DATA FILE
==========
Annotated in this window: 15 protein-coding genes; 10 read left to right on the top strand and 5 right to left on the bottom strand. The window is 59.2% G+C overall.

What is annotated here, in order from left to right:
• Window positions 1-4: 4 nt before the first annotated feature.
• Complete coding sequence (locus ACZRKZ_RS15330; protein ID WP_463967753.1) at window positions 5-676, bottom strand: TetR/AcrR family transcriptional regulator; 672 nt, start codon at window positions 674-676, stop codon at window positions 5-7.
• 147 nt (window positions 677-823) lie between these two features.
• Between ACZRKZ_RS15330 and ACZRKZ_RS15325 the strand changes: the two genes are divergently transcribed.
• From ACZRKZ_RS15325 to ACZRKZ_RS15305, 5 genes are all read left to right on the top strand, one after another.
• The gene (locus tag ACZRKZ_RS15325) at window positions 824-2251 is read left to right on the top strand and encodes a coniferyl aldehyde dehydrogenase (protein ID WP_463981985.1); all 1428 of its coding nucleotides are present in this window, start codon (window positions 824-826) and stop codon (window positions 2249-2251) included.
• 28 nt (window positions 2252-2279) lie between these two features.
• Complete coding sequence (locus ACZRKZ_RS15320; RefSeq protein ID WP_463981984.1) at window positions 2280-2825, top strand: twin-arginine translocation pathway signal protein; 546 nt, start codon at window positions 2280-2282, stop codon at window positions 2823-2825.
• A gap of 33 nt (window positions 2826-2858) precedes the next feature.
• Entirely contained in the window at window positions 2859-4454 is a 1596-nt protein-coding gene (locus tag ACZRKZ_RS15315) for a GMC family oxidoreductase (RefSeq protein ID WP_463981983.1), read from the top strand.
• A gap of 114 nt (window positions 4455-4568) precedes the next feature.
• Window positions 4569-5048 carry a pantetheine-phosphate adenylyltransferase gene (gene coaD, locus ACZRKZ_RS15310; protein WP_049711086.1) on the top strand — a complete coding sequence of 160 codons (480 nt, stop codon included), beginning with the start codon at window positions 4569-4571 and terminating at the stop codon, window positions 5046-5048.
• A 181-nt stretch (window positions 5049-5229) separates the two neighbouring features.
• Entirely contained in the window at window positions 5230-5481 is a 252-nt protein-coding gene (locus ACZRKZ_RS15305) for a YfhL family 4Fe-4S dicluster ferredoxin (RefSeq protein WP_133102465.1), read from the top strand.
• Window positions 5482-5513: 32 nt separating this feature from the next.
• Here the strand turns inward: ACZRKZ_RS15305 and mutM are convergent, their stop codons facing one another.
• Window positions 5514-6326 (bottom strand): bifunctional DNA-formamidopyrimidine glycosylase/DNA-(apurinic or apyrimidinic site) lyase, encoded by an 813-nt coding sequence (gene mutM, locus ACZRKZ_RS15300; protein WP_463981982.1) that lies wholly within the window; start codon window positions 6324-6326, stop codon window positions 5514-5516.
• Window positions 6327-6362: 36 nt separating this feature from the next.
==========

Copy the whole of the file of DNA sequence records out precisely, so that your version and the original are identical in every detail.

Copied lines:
Annotated in this window: 15 protein-coding genes; 10 read left to right on the top strand and 5 right to left on the bottom strand. The window is 59.2% G+C overall.

What is annotated here, in order from left to right:
• Window positions 1-4: 4 nt before the first annotated feature.
• Complete coding sequence (locus ACZRKZ_RS15330; protein ID WP_463967753.1) at window positions 5-676, bottom strand: TetR/AcrR family transcriptional regulator; 672 nt, start codon at window positions 674-676, stop codon at window positions 5-7.
• 147 nt (window positions 677-823) lie between these two features.
• Between ACZRKZ_RS15330 and ACZRKZ_RS15325 the strand changes: the two genes are divergently transcribed.
• From ACZRKZ_RS15325 to ACZRKZ_RS15305, 5 genes are all read left to right on the top strand, one after another.
• The gene (locus tag ACZRKZ_RS15325) at window positions 824-2251 is read left to right on the top strand and encodes a coniferyl aldehyde dehydrogenase (protein ID WP_463981985.1); all 1428 of its coding nucleotides are present in this window, start codon (window positions 824-826) and stop codon (window positions 2249-2251) included.
• 28 nt (window positions 2252-2279) lie between these two features.
• Complete coding sequence (locus ACZRKZ_RS15320; RefSeq protein ID WP_463981984.1) at window positions 2280-2825, top strand: twin-arginine translocation pathway signal protein; 546 nt, start codon at window positions 2280-2282, stop codon at window positions 2823-2825.
• A gap of 33 nt (window positions 2826-2858) precedes the next feature.
• Entirely contained in the window at window positions 2859-4454 is a 1596-nt protein-coding gene (locus tag ACZRKZ_RS15315) for a GMC family oxidoreductase (RefSeq protein ID WP_463981983.1), read from the top strand.
• A gap of 114 nt (window positions 4455-4568) precedes the next feature.
• Window positions 4569-5048 carry a pantetheine-phosphate adenylyltransferase gene (gene coaD, locus ACZRKZ_RS15310; protein WP_049711086.1) on the top strand — a complete coding sequence of 160 codons (480 nt, stop codon included), beginning with the start codon at window positions 4569-4571 and terminating at the stop codon, window positions 5046-5048.
• A 181-nt stretch (window positions 5049-5229) separates the two neighbouring features.
• Entirely contained in the window at window positions 5230-5481 is a 252-nt protein-coding gene (locus ACZRKZ_RS15305) for a YfhL family 4Fe-4S dicluster ferredoxin (RefSeq protein WP_133102465.1), read from the top strand.
• Window positions 5482-5513: 32 nt separating this feature from the next.
• Here the strand turns inward: ACZRKZ_RS15305 and mutM are convergent, their stop codons facing one another.
• Window positions 5514-6326 (bottom strand): bifunctional DNA-formamidopyrimidine glycosylase/DNA-(apurinic or apyrimidinic site) lyase, encoded by an 813-nt coding sequence (gene mutM, locus ACZRKZ_RS15300; protein WP_463981982.1) that lies wholly within the window; start codon window positions 6324-6326, stop codon window positions 5514-5516.
• Window positions 6327-6362: 36 nt separating this feature from the next.